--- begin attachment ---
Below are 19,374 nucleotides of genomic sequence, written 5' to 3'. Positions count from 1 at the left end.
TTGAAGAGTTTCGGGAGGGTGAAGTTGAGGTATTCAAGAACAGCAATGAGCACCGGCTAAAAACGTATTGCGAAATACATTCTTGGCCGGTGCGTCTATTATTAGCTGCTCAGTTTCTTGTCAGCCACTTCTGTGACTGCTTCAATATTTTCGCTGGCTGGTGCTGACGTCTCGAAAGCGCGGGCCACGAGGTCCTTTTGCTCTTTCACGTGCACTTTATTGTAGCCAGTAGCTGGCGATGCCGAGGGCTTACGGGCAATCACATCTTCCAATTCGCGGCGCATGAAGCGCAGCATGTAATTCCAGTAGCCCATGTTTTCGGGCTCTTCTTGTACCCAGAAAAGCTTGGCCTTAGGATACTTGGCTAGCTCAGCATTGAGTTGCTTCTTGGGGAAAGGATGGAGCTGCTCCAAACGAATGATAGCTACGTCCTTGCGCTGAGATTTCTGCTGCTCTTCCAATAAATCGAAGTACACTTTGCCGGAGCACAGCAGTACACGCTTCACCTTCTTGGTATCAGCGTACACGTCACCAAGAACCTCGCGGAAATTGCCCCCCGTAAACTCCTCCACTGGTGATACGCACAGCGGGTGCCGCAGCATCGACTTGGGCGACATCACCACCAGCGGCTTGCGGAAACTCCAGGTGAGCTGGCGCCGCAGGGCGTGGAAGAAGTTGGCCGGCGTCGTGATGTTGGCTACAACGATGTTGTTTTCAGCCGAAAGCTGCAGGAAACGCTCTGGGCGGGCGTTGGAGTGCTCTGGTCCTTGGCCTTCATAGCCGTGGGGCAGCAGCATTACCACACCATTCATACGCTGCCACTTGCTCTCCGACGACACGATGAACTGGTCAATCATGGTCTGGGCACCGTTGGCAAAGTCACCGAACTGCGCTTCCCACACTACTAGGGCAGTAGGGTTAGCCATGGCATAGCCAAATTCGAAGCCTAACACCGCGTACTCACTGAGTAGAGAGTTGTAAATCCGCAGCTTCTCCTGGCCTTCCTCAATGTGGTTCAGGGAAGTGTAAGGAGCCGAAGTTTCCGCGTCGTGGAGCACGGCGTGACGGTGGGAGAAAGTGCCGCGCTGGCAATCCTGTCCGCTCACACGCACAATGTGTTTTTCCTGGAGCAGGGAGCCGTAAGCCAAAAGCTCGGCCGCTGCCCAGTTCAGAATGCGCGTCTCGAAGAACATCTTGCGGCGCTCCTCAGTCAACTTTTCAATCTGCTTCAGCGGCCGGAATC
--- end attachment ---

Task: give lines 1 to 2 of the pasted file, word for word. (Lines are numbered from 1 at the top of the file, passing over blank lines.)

Below are 19,374 nucleotides of genomic sequence, written 5' to 3'. Positions count from 1 at the left end.
TTGAAGAGTTTCGGGAGGGTGAAGTTGAGGTATTCAAGAACAGCAATGAGCACCGGCTAAAAACGTATTGCGAAATACATTCTTGGCCGGTGCGTCTATTATTAGCTGCTCAGTTTCTTGTCAGCCACTTCTGTGACTGCTTCAATATTTTCGCTGGCTGGTGCTGACGTCTCGAAAGCGCGGGCCACGAGGTCCTTTTGCTCTTTCACGTGCACTTTATTGTAGCCAGTAGCTGGCGATGCCGAGGGCTTACGGGCAATCACATCTTCCAATTCGCGGCGCATGAAGCGCAGCATGTAATTCCAGTAGCCCATGTTTTCGGGCTCTTCTTGTACCCAGAAAAGCTTGGCCTTAGGATACTTGGCTAGCTCAGCATTGAGTTGCTTCTTGGGGAAAGGATGGAGCTGCTCCAAACGAATGATAGCTACGTCCTTGCGCTGAGATTTCTGCTGCTCTTCCAATAAATCGAAGTACACTTTGCCGGAGCACAGCAGTACACGCTTCACCTTCTTGGTATCAGCGTACACGTCACCAAGAACCTCGCGGAAATTGCCCCCCGTAAACTCCTCCACTGGTGATACGCACAGCGGGTGCCGCAGCATCGACTTGGGCGACATCACCACCAGCGGCTTGCGGAAACTCCAGGTGAGCTGGCGCCGCAGGGCGTGGAAGAAGTTGGCCGGCGTCGTGATGTTGGCTACAACGATGTTGTTTTCAGCCGAAAGCTGCAGGAAACGCTCTGGGCGGGCGTTGGAGTGCTCTGGTCCTTGGCCTTCATAGCCGTGGGGCAGCAGCATTACCACACCATTCATACGCTGCCACTTGCTCTCCGACGACACGATGAACTGGTCAATCATGGTCTGGGCACCGTTGGCAAAGTCACCGAACTGCGCTTCCCACACTACTAGGGCAGTAGGGTTAGCCATGGCATAGCCAAATTCGAAGCCTAACACCGCGTACTCACTGAGTAGAGAGTTGTAAATCCGCAGCTTCTCCTGGCCTTCCTCAATGTGGTTCAGGGAAGTGTAAGGAGCCGAAGTTTCCGCGTCGTGGAGCACGGCGTGACGGTGGGAGAAAGTGCCGCGCTGGCAATCCTGTCCGCTCACACGCACAATGTGTTTTTCCTGGAGCAGGGAGCCGTAAGCCAAAAGCTCGGCCGCTGCCCAGTTCAGAATGCGCGTCTCGAAGAACATCTTGCGGCGCTCCTCAGTCAACTTTTCAATCTGCTTCAGCGGCCGGAATC